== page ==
Scholars use this term to describe the ways in which the National Socialist German Workers' Party (Nazi) movement in Germany articulated a racist, anti-Semitic, and sexist ideological Orientalism, drawn partly from 19th century Romanticism, which it imposed on German Oriental studies when it came to power in 1934. Nazi Orientalists, on the one hand, were deeply interested in South Asian religions and spirituality, associating them with the supposed purity of the Aryan race; and, on the other hand, they imagined Arabs and other Asians in the same way as did European Orientalists more generally, that is as inferior, backward, and even dangerous. They especially constructed the Oriental Other as being feminine-like and thus supposedly passive, alluring, and decadent. A few scholars apply this term to Nazi sympathizers and collaborators in other nations during the 1930s and 1940s and to later neo-Nazi movements, and occasionally scholars use this term interchangeably with the term, fascist Orientalism.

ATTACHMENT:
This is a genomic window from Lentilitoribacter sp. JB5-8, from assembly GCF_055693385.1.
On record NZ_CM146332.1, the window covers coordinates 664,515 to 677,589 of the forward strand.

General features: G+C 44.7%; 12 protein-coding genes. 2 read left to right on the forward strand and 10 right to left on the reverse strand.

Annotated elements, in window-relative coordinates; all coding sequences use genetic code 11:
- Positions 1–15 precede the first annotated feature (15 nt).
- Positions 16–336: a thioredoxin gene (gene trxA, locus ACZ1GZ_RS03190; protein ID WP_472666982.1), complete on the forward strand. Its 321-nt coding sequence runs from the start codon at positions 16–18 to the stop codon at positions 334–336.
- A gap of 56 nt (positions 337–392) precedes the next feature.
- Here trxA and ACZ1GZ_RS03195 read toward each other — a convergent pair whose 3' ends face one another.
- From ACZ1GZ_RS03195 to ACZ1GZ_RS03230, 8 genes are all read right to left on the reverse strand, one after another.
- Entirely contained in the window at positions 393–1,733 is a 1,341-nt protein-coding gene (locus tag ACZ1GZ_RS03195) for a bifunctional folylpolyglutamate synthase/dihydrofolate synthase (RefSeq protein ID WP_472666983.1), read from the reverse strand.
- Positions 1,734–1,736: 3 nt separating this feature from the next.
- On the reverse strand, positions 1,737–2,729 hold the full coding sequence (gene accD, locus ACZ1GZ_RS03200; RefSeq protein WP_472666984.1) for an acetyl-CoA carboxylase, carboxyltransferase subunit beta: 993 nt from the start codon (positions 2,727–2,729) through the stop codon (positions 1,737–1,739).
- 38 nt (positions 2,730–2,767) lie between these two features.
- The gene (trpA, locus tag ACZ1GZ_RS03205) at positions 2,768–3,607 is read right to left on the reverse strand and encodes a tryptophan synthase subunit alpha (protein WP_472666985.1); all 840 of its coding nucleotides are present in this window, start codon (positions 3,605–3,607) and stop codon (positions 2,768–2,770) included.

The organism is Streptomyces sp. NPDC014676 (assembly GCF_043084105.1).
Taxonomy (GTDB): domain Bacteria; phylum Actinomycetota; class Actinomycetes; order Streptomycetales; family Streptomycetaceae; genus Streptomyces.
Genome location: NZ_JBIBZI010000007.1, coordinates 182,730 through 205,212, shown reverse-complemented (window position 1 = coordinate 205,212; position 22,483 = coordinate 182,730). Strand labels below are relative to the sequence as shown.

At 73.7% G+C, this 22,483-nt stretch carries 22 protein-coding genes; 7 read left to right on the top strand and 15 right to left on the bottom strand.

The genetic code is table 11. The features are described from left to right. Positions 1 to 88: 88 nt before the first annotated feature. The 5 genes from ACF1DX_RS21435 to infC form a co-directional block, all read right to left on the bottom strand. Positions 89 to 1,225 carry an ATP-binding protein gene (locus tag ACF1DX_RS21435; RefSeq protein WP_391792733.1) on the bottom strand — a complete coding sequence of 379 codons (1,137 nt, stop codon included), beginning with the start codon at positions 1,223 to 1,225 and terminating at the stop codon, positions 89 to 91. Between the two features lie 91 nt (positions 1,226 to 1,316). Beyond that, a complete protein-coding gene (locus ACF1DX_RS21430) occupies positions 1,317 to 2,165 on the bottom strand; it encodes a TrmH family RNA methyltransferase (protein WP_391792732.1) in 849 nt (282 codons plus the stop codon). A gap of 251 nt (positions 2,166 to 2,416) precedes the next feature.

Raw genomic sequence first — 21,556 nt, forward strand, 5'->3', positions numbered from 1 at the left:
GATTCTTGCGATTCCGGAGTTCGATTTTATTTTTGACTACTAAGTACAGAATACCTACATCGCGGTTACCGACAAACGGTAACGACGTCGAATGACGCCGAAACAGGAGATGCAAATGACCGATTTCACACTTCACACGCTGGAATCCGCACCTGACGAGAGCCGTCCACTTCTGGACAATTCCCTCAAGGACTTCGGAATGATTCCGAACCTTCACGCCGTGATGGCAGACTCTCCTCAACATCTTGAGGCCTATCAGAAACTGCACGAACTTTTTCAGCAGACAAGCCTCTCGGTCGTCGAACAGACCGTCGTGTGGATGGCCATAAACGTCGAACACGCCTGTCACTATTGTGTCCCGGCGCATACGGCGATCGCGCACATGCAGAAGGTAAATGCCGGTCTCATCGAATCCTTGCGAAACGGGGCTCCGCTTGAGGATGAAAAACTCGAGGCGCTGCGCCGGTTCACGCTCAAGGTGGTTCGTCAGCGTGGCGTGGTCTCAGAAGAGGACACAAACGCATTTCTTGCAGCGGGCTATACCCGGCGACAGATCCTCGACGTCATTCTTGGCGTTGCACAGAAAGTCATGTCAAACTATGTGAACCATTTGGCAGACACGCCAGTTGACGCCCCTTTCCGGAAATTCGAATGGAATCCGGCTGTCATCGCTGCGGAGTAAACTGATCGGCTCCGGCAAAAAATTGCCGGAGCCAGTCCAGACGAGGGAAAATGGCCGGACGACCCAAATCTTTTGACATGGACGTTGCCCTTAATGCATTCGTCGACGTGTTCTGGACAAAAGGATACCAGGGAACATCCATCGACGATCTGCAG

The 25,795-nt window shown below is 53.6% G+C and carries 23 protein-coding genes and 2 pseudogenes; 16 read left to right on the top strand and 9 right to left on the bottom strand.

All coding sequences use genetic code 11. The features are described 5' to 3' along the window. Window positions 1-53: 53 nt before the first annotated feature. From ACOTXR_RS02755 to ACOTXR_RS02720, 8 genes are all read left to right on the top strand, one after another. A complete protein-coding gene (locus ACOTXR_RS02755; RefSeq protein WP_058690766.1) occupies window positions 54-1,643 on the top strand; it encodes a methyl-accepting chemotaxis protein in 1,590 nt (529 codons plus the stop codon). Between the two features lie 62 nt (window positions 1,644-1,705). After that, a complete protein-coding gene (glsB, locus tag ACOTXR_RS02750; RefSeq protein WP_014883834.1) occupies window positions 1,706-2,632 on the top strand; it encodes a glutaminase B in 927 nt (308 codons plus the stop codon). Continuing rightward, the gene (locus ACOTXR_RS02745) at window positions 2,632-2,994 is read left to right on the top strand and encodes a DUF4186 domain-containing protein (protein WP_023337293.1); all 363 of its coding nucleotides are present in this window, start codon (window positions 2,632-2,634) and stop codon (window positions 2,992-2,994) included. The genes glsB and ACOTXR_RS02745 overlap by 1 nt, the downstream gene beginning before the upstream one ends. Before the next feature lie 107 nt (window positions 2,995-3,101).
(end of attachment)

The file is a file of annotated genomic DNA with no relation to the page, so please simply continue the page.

See also: Anti-Semitic, Deep Orientalism, Fascist Orientalism, Ideological Orientalism, Racist Orientalism, Romantic Orientalism.
Sources & Examples: Clinton Bennett, “Empires and Religions: Colonialism, Postcolonialism, and Orientalism.” In Controversies in Contemporary Religion: Education, Law, Politics, Society, and Spirituality, v. 1 (Praeger, 2014); Tobais Hübinette, “Asia as a Topos of Fear and Desire for Nazis and Extreme Rightists: The Case of Asian Studies in Sweden.” Positions 15 (2007); Eric Kurlander, “The Orientalist Roots of National Socialism? Nazism, Occultism, and South Asian Spirituality, 1919-1945.” In Transcultural Encounters between Germany and India: Kindred Spirits in the Nineteenth and Twentieth Centuries (Routledge, Taylor & Francis Group, 2014); Suzanne Marchand, “Nazism, ‘Orientalism,’ and Humanism.” In Nazi Germany and The Humanities: How German Academics Embraced Nazism (Oneworld, 2007).